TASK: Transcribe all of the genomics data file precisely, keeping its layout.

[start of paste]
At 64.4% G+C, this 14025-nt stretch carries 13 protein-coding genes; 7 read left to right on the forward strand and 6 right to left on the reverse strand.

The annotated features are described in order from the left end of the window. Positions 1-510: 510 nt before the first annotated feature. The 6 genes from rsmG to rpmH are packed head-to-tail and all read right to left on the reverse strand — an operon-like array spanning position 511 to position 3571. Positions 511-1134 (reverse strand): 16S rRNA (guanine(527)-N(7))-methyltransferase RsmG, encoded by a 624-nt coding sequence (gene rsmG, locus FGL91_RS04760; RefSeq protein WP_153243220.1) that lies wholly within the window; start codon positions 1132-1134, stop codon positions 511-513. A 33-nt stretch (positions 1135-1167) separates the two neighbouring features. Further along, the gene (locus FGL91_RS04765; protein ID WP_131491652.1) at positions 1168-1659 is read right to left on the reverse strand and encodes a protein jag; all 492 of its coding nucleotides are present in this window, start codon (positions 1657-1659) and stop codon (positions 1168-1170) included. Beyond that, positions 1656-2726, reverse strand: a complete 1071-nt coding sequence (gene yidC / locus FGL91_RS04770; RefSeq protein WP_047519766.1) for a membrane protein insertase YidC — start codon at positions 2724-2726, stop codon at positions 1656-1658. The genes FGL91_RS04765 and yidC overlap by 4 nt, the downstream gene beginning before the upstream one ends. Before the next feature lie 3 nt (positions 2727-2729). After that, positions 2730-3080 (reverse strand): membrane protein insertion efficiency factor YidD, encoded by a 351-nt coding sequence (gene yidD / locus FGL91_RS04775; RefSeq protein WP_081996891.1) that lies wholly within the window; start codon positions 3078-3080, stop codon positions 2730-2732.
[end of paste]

At 64.4% G+C, this 14025-nt stretch carries 13 protein-coding genes; 7 read left to right on the forward strand and 6 right to left on the reverse strand.

The annotated features are described in order from the left end of the window. Positions 1-510: 510 nt before the first annotated feature. The 6 genes from rsmG to rpmH are packed head-to-tail and all read right to left on the reverse strand — an operon-like array spanning position 511 to position 3571. Positions 511-1134 (reverse strand): 16S rRNA (guanine(527)-N(7))-methyltransferase RsmG, encoded by a 624-nt coding sequence (gene rsmG, locus FGL91_RS04760; RefSeq protein WP_153243220.1) that lies wholly within the window; start codon positions 1132-1134, stop codon positions 511-513. A 33-nt stretch (positions 1135-1167) separates the two neighbouring features. Further along, the gene (locus FGL91_RS04765; protein ID WP_131491652.1) at positions 1168-1659 is read right to left on the reverse strand and encodes a protein jag; all 492 of its coding nucleotides are present in this window, start codon (positions 1657-1659) and stop codon (positions 1168-1170) included. Beyond that, positions 1656-2726, reverse strand: a complete 1071-nt coding sequence (gene yidC / locus FGL91_RS04770; RefSeq protein WP_047519766.1) for a membrane protein insertase YidC — start codon at positions 2724-2726, stop codon at positions 1656-1658. The genes FGL91_RS04765 and yidC overlap by 4 nt, the downstream gene beginning before the upstream one ends. Before the next feature lie 3 nt (positions 2727-2729). After that, positions 2730-3080 (reverse strand): membrane protein insertion efficiency factor YidD, encoded by a 351-nt coding sequence (gene yidD / locus FGL91_RS04775; RefSeq protein WP_081996891.1) that lies wholly within the window; start codon positions 3078-3080, stop codon positions 2730-2732.